On being ‘homeless’ in one’s own house


To provide shelter to the homeless remains a critical social need and moral imperative today as it has been since the beginning of time. Man’s need to have a dwelling, a true home, not only provides the necessity of shelter from the elements, but provides a place of peaceful rest and nourishment. A home, regardless of its size or ownership status, is an essential element of human dignity, contributing to the societal definitions of belonging, stability and safety. The home is the basic platform for raising a family with dignity.

In his teachings, Jesus challenges us with his command to show mercy by providing the mandate to shelter the homeless. Through many worthy efforts and programs today that aim to provide suitable housing options for the thousands upon thousands of people in need, we can respond and show mercy by assisting in these efforts, through financial support or manpower efforts in building and providing homes for the homeless.

However, this month of May, being dedicated to Mental Health Awareness and with the Diocese of Camden Mercy Works theme being focused on Shelter to the Homeless, there is another take to this Corporal Work of Mercy that I would like to consider: To make a house a true home for the elderly who live alone.

We can answer our call to mercy by transforming an existence in an apartment or a house, into a true home for the homeless elderly who find no social comfort within the dwelling where they reside. With no family, no friends, no social contacts, coupled with the inability to safely and easily venture outside their house, they are often left with the further debilitation of depression resulting from such isolation. Their natural human yearning for companionship and relationship is often stifled by the walls that surround them. Walls that once provided the shelter for their family are now walls of loneliness and isolation.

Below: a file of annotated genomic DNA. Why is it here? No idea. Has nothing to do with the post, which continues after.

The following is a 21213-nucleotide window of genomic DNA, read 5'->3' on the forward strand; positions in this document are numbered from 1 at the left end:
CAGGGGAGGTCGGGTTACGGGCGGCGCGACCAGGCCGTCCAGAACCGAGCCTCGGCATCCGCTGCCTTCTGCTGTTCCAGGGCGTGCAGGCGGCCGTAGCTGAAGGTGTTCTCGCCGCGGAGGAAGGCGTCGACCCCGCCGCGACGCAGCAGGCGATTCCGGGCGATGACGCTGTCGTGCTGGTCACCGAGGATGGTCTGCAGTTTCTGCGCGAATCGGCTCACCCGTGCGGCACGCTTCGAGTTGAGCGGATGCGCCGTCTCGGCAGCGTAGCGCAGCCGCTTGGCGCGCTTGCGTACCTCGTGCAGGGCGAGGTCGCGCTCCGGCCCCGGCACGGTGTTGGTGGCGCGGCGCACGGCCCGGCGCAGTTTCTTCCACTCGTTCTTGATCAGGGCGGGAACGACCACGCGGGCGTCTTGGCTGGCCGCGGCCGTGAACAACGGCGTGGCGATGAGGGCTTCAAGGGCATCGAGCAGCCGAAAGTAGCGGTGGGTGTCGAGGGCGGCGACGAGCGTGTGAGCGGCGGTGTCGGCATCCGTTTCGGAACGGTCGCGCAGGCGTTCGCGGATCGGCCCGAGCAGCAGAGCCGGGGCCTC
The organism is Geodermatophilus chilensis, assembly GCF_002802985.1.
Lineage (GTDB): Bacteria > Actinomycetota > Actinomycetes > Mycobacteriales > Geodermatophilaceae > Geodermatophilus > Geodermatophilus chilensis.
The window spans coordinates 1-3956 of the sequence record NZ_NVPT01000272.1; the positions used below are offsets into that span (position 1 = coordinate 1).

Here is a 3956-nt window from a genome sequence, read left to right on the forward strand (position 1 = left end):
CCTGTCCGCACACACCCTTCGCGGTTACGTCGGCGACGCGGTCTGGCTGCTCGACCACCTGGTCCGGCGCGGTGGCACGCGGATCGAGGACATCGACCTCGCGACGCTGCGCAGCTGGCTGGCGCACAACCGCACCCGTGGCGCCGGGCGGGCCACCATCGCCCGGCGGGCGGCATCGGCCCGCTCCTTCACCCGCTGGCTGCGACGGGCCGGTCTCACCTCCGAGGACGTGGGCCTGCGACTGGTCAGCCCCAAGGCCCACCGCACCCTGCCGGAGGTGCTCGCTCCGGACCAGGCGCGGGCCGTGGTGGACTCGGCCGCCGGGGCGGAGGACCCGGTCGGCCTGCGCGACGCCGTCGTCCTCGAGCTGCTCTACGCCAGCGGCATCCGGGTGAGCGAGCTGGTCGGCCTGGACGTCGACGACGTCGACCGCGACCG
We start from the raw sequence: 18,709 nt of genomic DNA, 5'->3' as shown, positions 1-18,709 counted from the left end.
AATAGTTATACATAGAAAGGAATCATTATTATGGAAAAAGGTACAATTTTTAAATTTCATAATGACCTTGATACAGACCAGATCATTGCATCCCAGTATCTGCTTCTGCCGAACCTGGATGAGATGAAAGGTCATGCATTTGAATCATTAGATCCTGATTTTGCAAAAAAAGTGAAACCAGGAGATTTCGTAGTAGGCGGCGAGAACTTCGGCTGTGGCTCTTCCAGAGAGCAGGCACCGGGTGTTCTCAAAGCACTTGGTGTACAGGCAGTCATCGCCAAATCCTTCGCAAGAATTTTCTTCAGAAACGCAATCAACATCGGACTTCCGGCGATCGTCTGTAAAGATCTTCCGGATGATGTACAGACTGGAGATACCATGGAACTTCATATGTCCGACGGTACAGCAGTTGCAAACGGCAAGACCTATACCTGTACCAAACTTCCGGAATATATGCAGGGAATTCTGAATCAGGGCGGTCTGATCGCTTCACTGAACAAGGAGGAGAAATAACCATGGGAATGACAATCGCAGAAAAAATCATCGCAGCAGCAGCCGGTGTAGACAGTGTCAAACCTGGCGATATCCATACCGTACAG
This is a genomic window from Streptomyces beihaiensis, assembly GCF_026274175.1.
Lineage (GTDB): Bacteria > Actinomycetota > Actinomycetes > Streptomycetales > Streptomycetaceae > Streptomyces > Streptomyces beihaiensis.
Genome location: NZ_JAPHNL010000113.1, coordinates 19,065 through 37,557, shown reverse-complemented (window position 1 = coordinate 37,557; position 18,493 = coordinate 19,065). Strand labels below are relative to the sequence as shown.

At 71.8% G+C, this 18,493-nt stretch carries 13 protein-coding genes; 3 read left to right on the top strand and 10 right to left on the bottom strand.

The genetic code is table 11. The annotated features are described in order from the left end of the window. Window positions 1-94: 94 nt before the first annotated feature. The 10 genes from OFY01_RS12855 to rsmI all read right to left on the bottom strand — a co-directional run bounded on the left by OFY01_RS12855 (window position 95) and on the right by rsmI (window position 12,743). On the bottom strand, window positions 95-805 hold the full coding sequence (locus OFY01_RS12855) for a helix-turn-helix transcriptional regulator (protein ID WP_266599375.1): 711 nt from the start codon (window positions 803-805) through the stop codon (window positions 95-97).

Our call to mercy is to take time to find out who in our community needs these walls of isolation penetrated by our presence and act on it. Pay them a visit. Many may be our own relatives and friends who are being slowly disregarded due to age, infirmity, or mental illness. Their house is no longer a home, where the relationships of family that they once planted took root and grew over the years. The house structure has now become their solitary confinement, leading to a lifeless lonely existence.

With May being Mental Health Awareness Month, our attention is turned toward the many individuals in our communities who suffer various forms of mental illness. Recognition, diagnosis and treatment options are highlighted in the medical literature to raise awareness to this epidemic that affects many more people than we could ever imagine. Many are silent victims that remain obscure and go untreated. Older adults are at an increased risk of experiencing depression – one of the most common forms of mental illness seen today. Depression is a common problem among older adults, but it is not a normal part of the aging process. Living in isolation, however, is a risk factor that can contribute to depression.

To do our part and answer the call to show mercy, visit an elderly shut-in. Even if for a brief “Hello” or for an extended visit to share a meal, you will certainly make a difference in that persons’ life. You will bring that house back into a home for them and help free them from the pain of isolation. You will be graced by God’s love as you fulfill your call to carry out this corporal work of mercy in providing a home for the homeless.

If you or someone you love needs care at home and finds themselves struggling in their efforts to remain independent at home, call the VITALity Help-Line at 1-888-26VITALity (1-888-268-4825). We will link you with the necessary services and resources to help. VITALity Catholic Healthcare Services is a charitable healthcare ministry of the Diocese of Camden, serving all people in South Jersey.

Deacon Gerard “Jerry” Jablonowski is executive director, VITALity Catholic Healthcare Services.